A Christmas Carol
No city on earth does Christmas better than London. The lights, the shopping, the markets, the shows – there is always something going on and this year, in the run up to Christmas, the UK capital was blessed with seasonal snow which made walking in the streets and parks that bit more magical.
In St James’s Park, right beside Buckingham Palace and also around the Houses of Parliament, the streets are lit with original Victorian gas lanterns. There are some 1,500 gas lamps, still tended lovingly by just five lamp-lighters who are employed full time to do this by British Gas.
Originally, each lamp would have been individually lit at night but now they have the modern convenience of a pilot light and timer. They still require individual attention from time-to-time by their carers and are very much in demand. The designer of the Apple Store in Covent Garden insisted on original gas lamps for the exterior of the ultra-modern store and so a craze which started under George IV in 1814 continues!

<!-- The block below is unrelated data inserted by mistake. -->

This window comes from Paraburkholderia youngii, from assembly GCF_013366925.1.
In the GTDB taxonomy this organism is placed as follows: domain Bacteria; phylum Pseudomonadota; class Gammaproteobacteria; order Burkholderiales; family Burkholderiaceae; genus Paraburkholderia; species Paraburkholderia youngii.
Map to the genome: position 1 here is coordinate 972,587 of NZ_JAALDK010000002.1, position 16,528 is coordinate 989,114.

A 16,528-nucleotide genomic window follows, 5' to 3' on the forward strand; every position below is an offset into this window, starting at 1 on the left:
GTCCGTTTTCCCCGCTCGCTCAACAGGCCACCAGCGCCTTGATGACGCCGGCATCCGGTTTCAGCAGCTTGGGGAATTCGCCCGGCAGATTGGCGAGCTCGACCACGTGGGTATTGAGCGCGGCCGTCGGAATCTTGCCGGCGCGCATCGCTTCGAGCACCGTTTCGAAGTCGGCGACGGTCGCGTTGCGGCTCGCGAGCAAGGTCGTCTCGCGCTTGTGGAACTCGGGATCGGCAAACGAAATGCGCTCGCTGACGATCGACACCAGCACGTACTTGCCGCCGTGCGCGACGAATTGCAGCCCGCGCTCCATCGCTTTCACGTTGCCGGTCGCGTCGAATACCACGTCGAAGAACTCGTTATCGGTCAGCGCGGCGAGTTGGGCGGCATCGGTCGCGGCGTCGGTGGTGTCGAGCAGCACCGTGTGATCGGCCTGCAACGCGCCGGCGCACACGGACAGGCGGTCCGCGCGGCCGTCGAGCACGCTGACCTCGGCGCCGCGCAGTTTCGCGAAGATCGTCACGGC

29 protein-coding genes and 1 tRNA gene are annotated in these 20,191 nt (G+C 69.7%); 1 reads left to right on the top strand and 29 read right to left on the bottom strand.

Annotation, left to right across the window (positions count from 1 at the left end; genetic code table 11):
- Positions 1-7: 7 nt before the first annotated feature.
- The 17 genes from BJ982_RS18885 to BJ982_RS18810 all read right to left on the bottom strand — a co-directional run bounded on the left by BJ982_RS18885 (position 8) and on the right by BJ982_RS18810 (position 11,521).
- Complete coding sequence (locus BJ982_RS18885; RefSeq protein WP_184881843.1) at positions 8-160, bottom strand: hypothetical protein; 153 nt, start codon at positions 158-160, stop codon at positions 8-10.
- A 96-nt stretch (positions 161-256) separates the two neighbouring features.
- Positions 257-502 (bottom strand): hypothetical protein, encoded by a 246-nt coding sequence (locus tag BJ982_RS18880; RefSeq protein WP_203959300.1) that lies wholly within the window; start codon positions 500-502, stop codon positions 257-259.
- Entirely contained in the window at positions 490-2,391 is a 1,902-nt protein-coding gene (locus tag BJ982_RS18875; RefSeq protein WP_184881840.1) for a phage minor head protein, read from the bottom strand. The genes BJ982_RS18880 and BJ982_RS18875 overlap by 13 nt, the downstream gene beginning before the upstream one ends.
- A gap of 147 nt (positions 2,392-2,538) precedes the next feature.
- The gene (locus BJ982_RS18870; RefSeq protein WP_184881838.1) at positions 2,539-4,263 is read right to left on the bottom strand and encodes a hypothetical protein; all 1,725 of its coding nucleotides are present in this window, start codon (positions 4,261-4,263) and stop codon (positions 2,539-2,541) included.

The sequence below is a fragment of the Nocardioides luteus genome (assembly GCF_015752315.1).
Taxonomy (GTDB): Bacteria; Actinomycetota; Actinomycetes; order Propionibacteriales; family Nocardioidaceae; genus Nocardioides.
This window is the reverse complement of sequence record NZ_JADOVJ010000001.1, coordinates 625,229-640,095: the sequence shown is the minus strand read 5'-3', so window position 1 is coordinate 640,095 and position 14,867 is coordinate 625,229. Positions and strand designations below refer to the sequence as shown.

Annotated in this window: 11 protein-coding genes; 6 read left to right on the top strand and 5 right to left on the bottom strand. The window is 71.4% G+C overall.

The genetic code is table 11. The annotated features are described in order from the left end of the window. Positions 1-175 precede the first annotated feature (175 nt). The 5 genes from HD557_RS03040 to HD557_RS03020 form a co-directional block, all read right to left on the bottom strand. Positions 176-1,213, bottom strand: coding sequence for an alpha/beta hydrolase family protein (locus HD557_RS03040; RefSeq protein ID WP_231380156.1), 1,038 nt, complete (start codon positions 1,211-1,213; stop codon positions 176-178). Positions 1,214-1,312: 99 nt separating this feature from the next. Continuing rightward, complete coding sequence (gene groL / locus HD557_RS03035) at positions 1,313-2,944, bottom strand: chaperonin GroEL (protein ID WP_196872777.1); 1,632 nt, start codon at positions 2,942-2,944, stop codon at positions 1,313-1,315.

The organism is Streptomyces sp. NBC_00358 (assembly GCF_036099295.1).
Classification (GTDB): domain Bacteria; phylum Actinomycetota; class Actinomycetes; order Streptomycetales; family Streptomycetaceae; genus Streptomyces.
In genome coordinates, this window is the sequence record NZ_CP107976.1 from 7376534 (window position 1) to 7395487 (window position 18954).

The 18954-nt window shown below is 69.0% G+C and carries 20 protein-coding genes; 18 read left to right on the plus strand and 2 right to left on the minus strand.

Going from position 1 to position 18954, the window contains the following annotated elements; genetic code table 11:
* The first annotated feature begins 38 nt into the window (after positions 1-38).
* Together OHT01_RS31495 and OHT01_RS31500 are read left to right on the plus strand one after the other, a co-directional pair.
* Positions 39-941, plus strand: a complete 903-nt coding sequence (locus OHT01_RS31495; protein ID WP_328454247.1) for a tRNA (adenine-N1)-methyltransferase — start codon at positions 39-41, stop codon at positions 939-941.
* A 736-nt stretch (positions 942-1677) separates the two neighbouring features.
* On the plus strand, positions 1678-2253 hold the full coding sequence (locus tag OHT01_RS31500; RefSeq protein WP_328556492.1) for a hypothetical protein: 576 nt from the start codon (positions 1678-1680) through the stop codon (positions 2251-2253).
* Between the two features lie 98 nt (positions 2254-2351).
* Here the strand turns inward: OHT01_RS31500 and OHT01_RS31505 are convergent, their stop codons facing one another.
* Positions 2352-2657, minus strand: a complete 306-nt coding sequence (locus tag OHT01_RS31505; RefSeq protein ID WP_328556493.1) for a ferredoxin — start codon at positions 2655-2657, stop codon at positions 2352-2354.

And one area of the great city does Christmas particularly well. Holborn, just to the west of centre, is an area of elegant Georgian and Victorian terraced townhouses. Many streets were left relatively unscathed by the ravages of the Luftwaffe in WWII and post-war city planners. They have changed very little in the last 200 or so years and it is this area which, more than anywhere else, evokes an image of the streets of London as seen through the eyes of Charles Dickens – and left to us in his great books.